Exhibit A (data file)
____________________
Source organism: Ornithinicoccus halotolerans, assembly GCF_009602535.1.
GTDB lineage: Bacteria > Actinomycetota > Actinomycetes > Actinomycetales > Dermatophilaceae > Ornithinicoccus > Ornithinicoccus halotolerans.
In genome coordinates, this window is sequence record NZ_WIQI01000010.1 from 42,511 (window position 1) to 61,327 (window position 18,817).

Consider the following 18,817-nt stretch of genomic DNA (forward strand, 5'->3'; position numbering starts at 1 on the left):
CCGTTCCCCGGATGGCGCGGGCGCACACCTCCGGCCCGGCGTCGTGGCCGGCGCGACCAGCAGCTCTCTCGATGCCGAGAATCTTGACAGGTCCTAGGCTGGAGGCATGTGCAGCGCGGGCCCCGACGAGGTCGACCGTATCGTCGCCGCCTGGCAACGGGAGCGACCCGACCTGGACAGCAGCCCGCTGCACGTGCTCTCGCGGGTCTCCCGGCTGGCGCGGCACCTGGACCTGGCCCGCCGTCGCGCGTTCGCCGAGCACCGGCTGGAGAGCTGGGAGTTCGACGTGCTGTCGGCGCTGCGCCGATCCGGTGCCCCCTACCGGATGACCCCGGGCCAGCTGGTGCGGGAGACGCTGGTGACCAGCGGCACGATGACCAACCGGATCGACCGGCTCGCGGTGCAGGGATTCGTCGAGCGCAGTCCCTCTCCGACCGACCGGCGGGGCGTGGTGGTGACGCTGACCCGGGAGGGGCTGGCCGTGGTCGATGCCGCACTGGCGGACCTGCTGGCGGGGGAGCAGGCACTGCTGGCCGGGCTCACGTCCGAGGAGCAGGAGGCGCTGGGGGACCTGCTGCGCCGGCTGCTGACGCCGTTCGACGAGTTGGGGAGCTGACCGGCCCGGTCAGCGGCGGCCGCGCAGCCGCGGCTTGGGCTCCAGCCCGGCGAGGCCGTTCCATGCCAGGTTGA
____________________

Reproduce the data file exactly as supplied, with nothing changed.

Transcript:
Source organism: Ornithinicoccus halotolerans, assembly GCF_009602535.1.
GTDB lineage: Bacteria > Actinomycetota > Actinomycetes > Actinomycetales > Dermatophilaceae > Ornithinicoccus > Ornithinicoccus halotolerans.
In genome coordinates, this window is sequence record NZ_WIQI01000010.1 from 42,511 (window position 1) to 61,327 (window position 18,817).

Consider the following 18,817-nt stretch of genomic DNA (forward strand, 5'->3'; position numbering starts at 1 on the left):
CCGTTCCCCGGATGGCGCGGGCGCACACCTCCGGCCCGGCGTCGTGGCCGGCGCGACCAGCAGCTCTCTCGATGCCGAGAATCTTGACAGGTCCTAGGCTGGAGGCATGTGCAGCGCGGGCCCCGACGAGGTCGACCGTATCGTCGCCGCCTGGCAACGGGAGCGACCCGACCTGGACAGCAGCCCGCTGCACGTGCTCTCGCGGGTCTCCCGGCTGGCGCGGCACCTGGACCTGGCCCGCCGTCGCGCGTTCGCCGAGCACCGGCTGGAGAGCTGGGAGTTCGACGTGCTGTCGGCGCTGCGCCGATCCGGTGCCCCCTACCGGATGACCCCGGGCCAGCTGGTGCGGGAGACGCTGGTGACCAGCGGCACGATGACCAACCGGATCGACCGGCTCGCGGTGCAGGGATTCGTCGAGCGCAGTCCCTCTCCGACCGACCGGCGGGGCGTGGTGGTGACGCTGACCCGGGAGGGGCTGGCCGTGGTCGATGCCGCACTGGCGGACCTGCTGGCGGGGGAGCAGGCACTGCTGGCCGGGCTCACGTCCGAGGAGCAGGAGGCGCTGGGGGACCTGCTGCGCCGGCTGCTGACGCCGTTCGACGAGTTGGGGAGCTGACCGGCCCGGTCAGCGGCGGCCGCGCAGCCGCGGCTTGGGCTCCAGCCCGGCGAGGCCGTTCCATGCCAGGTTGA